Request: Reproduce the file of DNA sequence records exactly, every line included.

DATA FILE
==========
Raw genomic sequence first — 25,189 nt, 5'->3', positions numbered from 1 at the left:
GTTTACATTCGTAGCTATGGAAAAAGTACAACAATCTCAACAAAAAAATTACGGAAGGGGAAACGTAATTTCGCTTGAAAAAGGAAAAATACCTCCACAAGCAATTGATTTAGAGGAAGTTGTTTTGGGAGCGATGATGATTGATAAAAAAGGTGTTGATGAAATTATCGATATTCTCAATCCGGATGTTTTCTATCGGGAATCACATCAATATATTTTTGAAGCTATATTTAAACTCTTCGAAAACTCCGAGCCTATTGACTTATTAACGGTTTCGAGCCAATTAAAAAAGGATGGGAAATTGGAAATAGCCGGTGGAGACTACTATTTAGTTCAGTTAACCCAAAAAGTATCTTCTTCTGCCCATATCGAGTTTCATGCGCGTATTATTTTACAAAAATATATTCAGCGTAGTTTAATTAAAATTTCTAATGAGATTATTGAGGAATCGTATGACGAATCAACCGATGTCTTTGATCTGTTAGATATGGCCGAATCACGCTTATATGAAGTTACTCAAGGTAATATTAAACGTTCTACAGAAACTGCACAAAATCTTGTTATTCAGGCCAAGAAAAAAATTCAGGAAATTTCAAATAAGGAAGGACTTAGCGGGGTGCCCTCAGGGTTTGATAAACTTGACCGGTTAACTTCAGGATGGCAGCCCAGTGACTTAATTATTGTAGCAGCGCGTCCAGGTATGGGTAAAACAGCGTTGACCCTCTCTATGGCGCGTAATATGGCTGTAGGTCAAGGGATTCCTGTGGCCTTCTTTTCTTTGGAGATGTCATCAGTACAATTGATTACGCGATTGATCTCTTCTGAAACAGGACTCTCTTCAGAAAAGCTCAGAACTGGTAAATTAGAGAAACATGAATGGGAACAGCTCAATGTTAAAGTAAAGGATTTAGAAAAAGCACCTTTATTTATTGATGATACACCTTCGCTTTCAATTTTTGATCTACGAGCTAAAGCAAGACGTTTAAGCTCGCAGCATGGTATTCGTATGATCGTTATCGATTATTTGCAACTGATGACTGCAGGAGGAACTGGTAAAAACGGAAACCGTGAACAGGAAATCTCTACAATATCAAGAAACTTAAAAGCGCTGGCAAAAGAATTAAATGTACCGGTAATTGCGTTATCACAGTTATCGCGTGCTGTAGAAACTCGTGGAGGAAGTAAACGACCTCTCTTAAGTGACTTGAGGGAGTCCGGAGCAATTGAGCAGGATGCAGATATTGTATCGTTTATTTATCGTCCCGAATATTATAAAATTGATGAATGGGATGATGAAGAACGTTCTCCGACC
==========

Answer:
Raw genomic sequence first — 25,189 nt, 5'->3', positions numbered from 1 at the left:
GTTTACATTCGTAGCTATGGAAAAAGTACAACAATCTCAACAAAAAAATTACGGAAGGGGAAACGTAATTTCGCTTGAAAAAGGAAAAATACCTCCACAAGCAATTGATTTAGAGGAAGTTGTTTTGGGAGCGATGATGATTGATAAAAAAGGTGTTGATGAAATTATCGATATTCTCAATCCGGATGTTTTCTATCGGGAATCACATCAATATATTTTTGAAGCTATATTTAAACTCTTCGAAAACTCCGAGCCTATTGACTTATTAACGGTTTCGAGCCAATTAAAAAAGGATGGGAAATTGGAAATAGCCGGTGGAGACTACTATTTAGTTCAGTTAACCCAAAAAGTATCTTCTTCTGCCCATATCGAGTTTCATGCGCGTATTATTTTACAAAAATATATTCAGCGTAGTTTAATTAAAATTTCTAATGAGATTATTGAGGAATCGTATGACGAATCAACCGATGTCTTTGATCTGTTAGATATGGCCGAATCACGCTTATATGAAGTTACTCAAGGTAATATTAAACGTTCTACAGAAACTGCACAAAATCTTGTTATTCAGGCCAAGAAAAAAATTCAGGAAATTTCAAATAAGGAAGGACTTAGCGGGGTGCCCTCAGGGTTTGATAAACTTGACCGGTTAACTTCAGGATGGCAGCCCAGTGACTTAATTATTGTAGCAGCGCGTCCAGGTATGGGTAAAACAGCGTTGACCCTCTCTATGGCGCGTAATATGGCTGTAGGTCAAGGGATTCCTGTGGCCTTCTTTTCTTTGGAGATGTCATCAGTACAATTGATTACGCGATTGATCTCTTCTGAAACAGGACTCTCTTCAGAAAAGCTCAGAACTGGTAAATTAGAGAAACATGAATGGGAACAGCTCAATGTTAAAGTAAAGGATTTAGAAAAAGCACCTTTATTTATTGATGATACACCTTCGCTTTCAATTTTTGATCTACGAGCTAAAGCAAGACGTTTAAGCTCGCAGCATGGTATTCGTATGATCGTTATCGATTATTTGCAACTGATGACTGCAGGAGGAACTGGTAAAAACGGAAACCGTGAACAGGAAATCTCTACAATATCAAGAAACTTAAAAGCGCTGGCAAAAGAATTAAATGTACCGGTAATTGCGTTATCACAGTTATCGCGTGCTGTAGAAACTCGTGGAGGAAGTAAACGACCTCTCTTAAGTGACTTGAGGGAGTCCGGAGCAATTGAGCAGGATGCAGATATTGTATCGTTTATTTATCGTCCCGAATATTATAAAATTGATGAATGGGATGATGAAGAACGTTCTCCGACC